Right side up, the entire “head” looms forward as the “neck” and flattened slant of the upper body recedes backward in space.


Neither as theatrical as the Hals’ portraits, nor as demonstrative of Hals’ technical skill, Eddie’s portrait presents his “face” as a striking and interesting dramatic pattern creating a harmony of rhythms.  

His painting educates my vision, and my analysis of it has been far more compelling, exciting, and informative for me (and, I hope, you) than if I said, “this is a work of art if I say so.”

How did we find out the earth is round?  No, I have not lost my mind.  I am ending with this question because, in 1972, Isaac Asimov wrote a book to answer it.

In it, he traces the history of how we answered this question beginning with ancient people (who suspected the earth went on forever as a huge flat piece of land and sea with no end at all) to 1961 when astronauts first went into orbit around the earth and, by 1969, other astronauts had reached the moon.  From outer space, they could look back on earth and see it as an object in space. They could see that it was round.  

Ancient people looked at the stars, the moon, and the sun and asked questions.  Little by little, curious people, including scholars and explorers, discovered new information.  That information led to new discoveries, and the answer, that the earth is round and not flat, became clear.  

Artists do this too.  In “Aesthetic Quality” by Violette de Mazia, she said: “The artist is a teacher; he calls in the whole world of neighbors, to whom he reveals by his created piece what he discovered of aesthetic interest in his adventures in perception, what he re-created of broad human value and which, unaided by the artist’s coherent expression, no one could see so well, so fully, so richly, so specifically, or, in fact, at all.” (The Barnes Foundation, Journal of the Art Department, Spring, 1971, Vol. II, No. 1, p. 13).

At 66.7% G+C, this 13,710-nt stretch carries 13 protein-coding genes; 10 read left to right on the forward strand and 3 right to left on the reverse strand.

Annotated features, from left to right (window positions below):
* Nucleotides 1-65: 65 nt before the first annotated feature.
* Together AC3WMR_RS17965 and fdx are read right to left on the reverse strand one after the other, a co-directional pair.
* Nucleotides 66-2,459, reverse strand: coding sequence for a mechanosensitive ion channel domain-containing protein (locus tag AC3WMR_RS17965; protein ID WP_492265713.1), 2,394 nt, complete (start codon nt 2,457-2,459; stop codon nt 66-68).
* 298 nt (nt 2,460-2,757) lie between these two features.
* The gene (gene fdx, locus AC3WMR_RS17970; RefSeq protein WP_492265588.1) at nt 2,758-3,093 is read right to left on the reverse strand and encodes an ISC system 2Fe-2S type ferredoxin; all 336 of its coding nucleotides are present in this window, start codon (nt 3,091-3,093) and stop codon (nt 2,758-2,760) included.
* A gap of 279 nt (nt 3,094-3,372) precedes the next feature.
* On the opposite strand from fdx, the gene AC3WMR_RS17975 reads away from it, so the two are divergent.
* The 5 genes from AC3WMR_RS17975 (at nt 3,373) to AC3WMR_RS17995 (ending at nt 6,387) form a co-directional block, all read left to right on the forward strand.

Pearl S. Buck did not write in the catalog preface to a 1943 exhibit held in the Bignou Gallery in New York, Ancient Chinese and Modern European Paintings, “This is art because I say so.”  

She wrote, “What are they saying to us in these pictures across the span of centuries of time and the thousands of miles of land and sea? They are saying that the ancient roots of man are the same; they are saying that western fruit can grow from eastern seed, that seed can be separated from fruit by generations and yet the process of life goes on between the two; they are saying that between man and man, in time and in space, there is the common hope, the common longing, for the spirit of man is the same everywhere and always.... All under heaven are brothers.” 

And Dr. Barnes and Violette de Mazia, in great detail, revealed the art.